Third Rule of Knowledge Workers: It’s your Career!

posted in: Career | 0

Last week, in the second rule, I talked about how, when management is pushing for you to account for every minute of those 40 hours a week, it’s tempting to give them exactly that, and nothing more. The third rule could also be called, why you shouldn’t do that!

No matter what your employer does, and the end of the day, it’s your career, not theirs. There may have been a day, though I kind of doubt it, when you could work somewhere and expect that they would give you whatever training you need, or look out for new opportunities for you, and make the right connections for you, but if you’re waiting around for management to do that for you now, you’re going to be severely disappointed!

Don’t wait for your boss to come tell you when you can go to training, who you should be mentored by, or what opportunities might be available to you. Use whatever tools you have at your disposal to do it for yourself! Get connected to people in your field whenever possible, sign up for free webinars, follow them on twitter, go to local events whenever possible, get involved on LinkedIn, get involved with the people you already know, find out who they know, ask about people who might be able to help you, etc. Heck, read some books for that matter!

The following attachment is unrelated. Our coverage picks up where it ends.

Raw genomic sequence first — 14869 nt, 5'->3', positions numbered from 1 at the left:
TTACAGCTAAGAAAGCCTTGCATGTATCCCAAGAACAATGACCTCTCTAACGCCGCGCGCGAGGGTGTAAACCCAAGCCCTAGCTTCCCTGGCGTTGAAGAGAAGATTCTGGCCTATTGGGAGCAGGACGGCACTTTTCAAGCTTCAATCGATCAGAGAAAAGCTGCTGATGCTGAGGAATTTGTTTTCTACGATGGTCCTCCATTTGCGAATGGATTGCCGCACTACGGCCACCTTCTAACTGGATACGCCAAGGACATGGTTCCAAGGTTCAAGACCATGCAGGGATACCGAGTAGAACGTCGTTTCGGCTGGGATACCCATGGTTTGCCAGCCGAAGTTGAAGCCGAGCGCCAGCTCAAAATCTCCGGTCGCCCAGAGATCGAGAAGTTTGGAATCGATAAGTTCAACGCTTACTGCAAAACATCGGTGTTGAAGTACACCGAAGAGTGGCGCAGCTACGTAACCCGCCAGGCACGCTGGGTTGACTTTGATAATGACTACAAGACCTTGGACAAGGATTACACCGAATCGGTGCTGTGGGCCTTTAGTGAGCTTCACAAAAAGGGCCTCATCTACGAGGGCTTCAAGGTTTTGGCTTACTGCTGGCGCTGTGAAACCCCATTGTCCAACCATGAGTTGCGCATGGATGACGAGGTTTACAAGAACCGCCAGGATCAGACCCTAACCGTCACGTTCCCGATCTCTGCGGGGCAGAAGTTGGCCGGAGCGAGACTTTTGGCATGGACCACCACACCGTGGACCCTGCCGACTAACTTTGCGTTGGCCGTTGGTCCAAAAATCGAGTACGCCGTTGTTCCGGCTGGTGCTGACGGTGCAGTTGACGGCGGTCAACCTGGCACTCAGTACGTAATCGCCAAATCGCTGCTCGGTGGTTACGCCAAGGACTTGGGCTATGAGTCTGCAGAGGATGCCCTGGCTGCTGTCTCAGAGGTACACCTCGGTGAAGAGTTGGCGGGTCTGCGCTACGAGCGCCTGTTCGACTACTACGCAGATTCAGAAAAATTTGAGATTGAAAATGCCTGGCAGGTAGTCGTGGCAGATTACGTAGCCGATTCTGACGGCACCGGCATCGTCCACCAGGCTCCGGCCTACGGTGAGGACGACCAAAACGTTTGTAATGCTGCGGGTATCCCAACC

Yes, it’s true that you’ll be spending some of your non-work time working on your career. Boo freakin hoo! It’s your career, if you can’t be bothered to spend some time working on it, and getting the career you want, and deserve, then you’ll end up with the career your employer wants you to have. What they want you to have is completely based on what benefits them, not your plans. (Though a good employer will try and consider both what benefits them, and what will keep you there, not all employers are that good. Most, I would guess, are not.)

A good knowledge worker doesn’t check out at 5PM and quit working on bettering themselves and their career. They know that learning and networking are valuable enough tools for their career that they’ll make time for it, even if their boss doesn’t recognize it as “work”.

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